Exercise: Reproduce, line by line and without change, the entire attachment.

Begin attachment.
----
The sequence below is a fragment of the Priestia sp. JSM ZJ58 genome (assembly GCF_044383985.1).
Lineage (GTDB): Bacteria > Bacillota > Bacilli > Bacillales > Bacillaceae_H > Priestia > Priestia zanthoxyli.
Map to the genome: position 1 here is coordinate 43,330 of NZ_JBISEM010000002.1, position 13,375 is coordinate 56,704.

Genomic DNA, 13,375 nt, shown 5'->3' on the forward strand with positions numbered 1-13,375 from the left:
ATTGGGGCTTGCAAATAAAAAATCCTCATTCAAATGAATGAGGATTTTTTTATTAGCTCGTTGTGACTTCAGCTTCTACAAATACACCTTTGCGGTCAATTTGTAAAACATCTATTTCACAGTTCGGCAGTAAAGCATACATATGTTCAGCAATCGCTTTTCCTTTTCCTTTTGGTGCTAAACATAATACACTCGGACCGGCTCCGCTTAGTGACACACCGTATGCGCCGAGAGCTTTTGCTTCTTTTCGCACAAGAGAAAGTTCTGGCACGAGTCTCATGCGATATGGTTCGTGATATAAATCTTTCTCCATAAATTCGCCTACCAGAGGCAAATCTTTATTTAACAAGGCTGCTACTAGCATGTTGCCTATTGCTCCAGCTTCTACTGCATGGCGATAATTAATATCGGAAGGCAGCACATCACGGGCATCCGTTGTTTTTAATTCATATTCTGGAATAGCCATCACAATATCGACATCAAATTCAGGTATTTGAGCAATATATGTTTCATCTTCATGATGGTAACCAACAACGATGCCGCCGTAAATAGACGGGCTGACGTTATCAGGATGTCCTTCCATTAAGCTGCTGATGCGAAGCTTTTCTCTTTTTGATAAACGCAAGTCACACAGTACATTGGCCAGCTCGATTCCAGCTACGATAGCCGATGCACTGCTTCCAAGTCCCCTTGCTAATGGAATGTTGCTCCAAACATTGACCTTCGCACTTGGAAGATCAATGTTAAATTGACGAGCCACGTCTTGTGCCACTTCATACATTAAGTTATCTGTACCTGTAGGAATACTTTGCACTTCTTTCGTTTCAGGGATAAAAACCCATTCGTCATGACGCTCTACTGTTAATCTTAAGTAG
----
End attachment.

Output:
The sequence below is a fragment of the Priestia sp. JSM ZJ58 genome (assembly GCF_044383985.1).
Lineage (GTDB): Bacteria > Bacillota > Bacilli > Bacillales > Bacillaceae_H > Priestia > Priestia zanthoxyli.
Map to the genome: position 1 here is coordinate 43,330 of NZ_JBISEM010000002.1, position 13,375 is coordinate 56,704.

Genomic DNA, 13,375 nt, shown 5'->3' on the forward strand with positions numbered 1-13,375 from the left:
ATTGGGGCTTGCAAATAAAAAATCCTCATTCAAATGAATGAGGATTTTTTTATTAGCTCGTTGTGACTTCAGCTTCTACAAATACACCTTTGCGGTCAATTTGTAAAACATCTATTTCACAGTTCGGCAGTAAAGCATACATATGTTCAGCAATCGCTTTTCCTTTTCCTTTTGGTGCTAAACATAATACACTCGGACCGGCTCCGCTTAGTGACACACCGTATGCGCCGAGAGCTTTTGCTTCTTTTCGCACAAGAGAAAGTTCTGGCACGAGTCTCATGCGATATGGTTCGTGATATAAATCTTTCTCCATAAATTCGCCTACCAGAGGCAAATCTTTATTTAACAAGGCTGCTACTAGCATGTTGCCTATTGCTCCAGCTTCTACTGCATGGCGATAATTAATATCGGAAGGCAGCACATCACGGGCATCCGTTGTTTTTAATTCATATTCTGGAATAGCCATCACAATATCGACATCAAATTCAGGTATTTGAGCAATATATGTTTCATCTTCATGATGGTAACCAACAACGATGCCGCCGTAAATAGACGGGCTGACGTTATCAGGATGTCCTTCCATTAAGCTGCTGATGCGAAGCTTTTCTCTTTTTGATAAACGCAAGTCACACAGTACATTGGCCAGCTCGATTCCAGCTACGATAGCCGATGCACTGCTTCCAAGTCCCCTTGCTAATGGAATGTTGCTCCAAACATTGACCTTCGCACTTGGAAGATCAATGTTAAATTGACGAGCCACGTCTTGTGCCACTTCATACATTAAGTTATCTGTACCTGTAGGAATACTTTGCACTTCTTTCGTTTCAGGGATAAAAACCCATTCGTCATGACGCTCTACTGTTAATCTTAAGTAG